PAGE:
"Companies are working fast to figure out how to make money from the wealth of data they're beginning to have about our online friendships...(and later), Calculating the value of these relationships has become a defining challenge for businesses and individuals..."
As an academic at heart, I understand the need to analyse the interaction between people and individual choices. It helps us to identity shifts in human behaviour and spot global trends in order to be responsive - either commercially or socially. Speaking of trends, the book by Mark Penn on 'MicroTrends' is an absolute must-read to start understanding new laws of doing business in a very fragmented world: "The argument is that societal fragmentation occurs because, in a post-modernist and individualistic world, people are beginning to make personal choices. In the process, many niches are being created, and the world is becoming more complex".

We instinctively think that multinational companies and global initiatives will set the tone for the future, but Mark points out that there are 'small forces' that become the real trendsetters. In this context, I cannot help to think about Twitter's 'Trending Topics' where individuals use #hashtags in their tweets to effectively! create a trend - organising group-think. (Here's a good piece by Ben Parr on how to use #hashtags). And of course, the same fundamental philosophy is obvious from the thinking of Seth Gordin on the creation of tribes - a social construct giving 'ordinary people the power to lead and make big change'.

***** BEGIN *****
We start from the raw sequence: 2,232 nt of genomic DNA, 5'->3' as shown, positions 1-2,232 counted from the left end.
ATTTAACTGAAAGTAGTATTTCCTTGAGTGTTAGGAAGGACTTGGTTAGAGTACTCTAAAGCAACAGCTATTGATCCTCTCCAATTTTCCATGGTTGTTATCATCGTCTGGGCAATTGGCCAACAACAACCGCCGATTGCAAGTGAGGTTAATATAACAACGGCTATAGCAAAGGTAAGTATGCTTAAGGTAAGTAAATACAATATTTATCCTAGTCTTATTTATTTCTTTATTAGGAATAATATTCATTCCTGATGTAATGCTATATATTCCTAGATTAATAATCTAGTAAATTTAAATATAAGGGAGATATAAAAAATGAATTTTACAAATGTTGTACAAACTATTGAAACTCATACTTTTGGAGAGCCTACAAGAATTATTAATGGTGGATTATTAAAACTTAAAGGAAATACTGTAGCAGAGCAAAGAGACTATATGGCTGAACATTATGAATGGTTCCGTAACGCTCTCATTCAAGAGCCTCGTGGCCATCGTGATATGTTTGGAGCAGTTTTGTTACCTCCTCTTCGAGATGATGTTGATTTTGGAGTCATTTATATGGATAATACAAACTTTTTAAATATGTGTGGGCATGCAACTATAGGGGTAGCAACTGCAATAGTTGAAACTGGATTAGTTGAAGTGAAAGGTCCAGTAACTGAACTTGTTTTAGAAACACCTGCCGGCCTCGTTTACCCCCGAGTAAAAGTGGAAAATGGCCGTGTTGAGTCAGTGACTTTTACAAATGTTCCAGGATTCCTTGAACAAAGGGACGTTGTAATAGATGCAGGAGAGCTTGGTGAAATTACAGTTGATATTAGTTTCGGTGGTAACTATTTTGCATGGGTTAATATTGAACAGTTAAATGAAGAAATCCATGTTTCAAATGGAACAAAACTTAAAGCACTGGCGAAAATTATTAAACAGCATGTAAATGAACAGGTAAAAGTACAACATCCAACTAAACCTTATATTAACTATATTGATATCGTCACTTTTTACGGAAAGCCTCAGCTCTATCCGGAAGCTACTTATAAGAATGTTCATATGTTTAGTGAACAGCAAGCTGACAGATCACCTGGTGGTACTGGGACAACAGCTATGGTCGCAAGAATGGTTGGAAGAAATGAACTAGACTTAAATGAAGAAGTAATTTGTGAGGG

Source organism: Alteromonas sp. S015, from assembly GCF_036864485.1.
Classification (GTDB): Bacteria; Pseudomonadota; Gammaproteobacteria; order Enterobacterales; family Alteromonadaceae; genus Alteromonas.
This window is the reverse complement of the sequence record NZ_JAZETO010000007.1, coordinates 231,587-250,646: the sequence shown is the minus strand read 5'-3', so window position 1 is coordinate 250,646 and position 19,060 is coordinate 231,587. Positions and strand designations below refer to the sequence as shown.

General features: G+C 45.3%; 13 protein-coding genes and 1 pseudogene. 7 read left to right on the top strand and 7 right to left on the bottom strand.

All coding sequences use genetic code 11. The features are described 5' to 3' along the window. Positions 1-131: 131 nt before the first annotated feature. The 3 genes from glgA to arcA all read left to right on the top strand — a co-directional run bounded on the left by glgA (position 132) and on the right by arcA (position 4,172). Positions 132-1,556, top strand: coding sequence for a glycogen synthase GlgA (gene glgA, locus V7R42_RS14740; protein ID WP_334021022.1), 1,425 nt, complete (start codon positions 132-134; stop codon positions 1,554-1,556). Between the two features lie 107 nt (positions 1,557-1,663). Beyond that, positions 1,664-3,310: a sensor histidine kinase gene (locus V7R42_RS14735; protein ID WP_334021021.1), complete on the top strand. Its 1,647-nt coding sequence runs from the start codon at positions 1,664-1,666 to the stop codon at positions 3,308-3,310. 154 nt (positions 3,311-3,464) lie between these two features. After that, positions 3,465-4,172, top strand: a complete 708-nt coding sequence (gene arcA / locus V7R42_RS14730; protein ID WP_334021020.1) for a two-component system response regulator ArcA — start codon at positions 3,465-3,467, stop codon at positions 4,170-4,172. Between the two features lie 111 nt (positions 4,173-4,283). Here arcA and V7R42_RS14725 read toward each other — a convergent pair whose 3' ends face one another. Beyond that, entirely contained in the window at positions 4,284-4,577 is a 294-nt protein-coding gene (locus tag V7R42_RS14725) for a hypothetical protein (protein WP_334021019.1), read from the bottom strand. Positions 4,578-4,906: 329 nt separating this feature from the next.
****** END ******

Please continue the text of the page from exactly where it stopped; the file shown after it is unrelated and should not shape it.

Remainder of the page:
And so, our company was approached this week in South Africa to 'build a community'
and make change happen and we respectfully declined. Let's get this right: Communities are not build, communities grow organically when a trend emerges - based on common practice or opinion. And a trend only emerges when individuals speak up through their text messages, their podcasts, their blogs, their micro-blogs, their tweets, their pictures, their songs - conversations with each other about the same shared matter of interest. So, we are back to the 'individual' whose experiences are indeed central to communities and are expressed in many forms online, but could also easily be drowned by the digital noise made by other voices.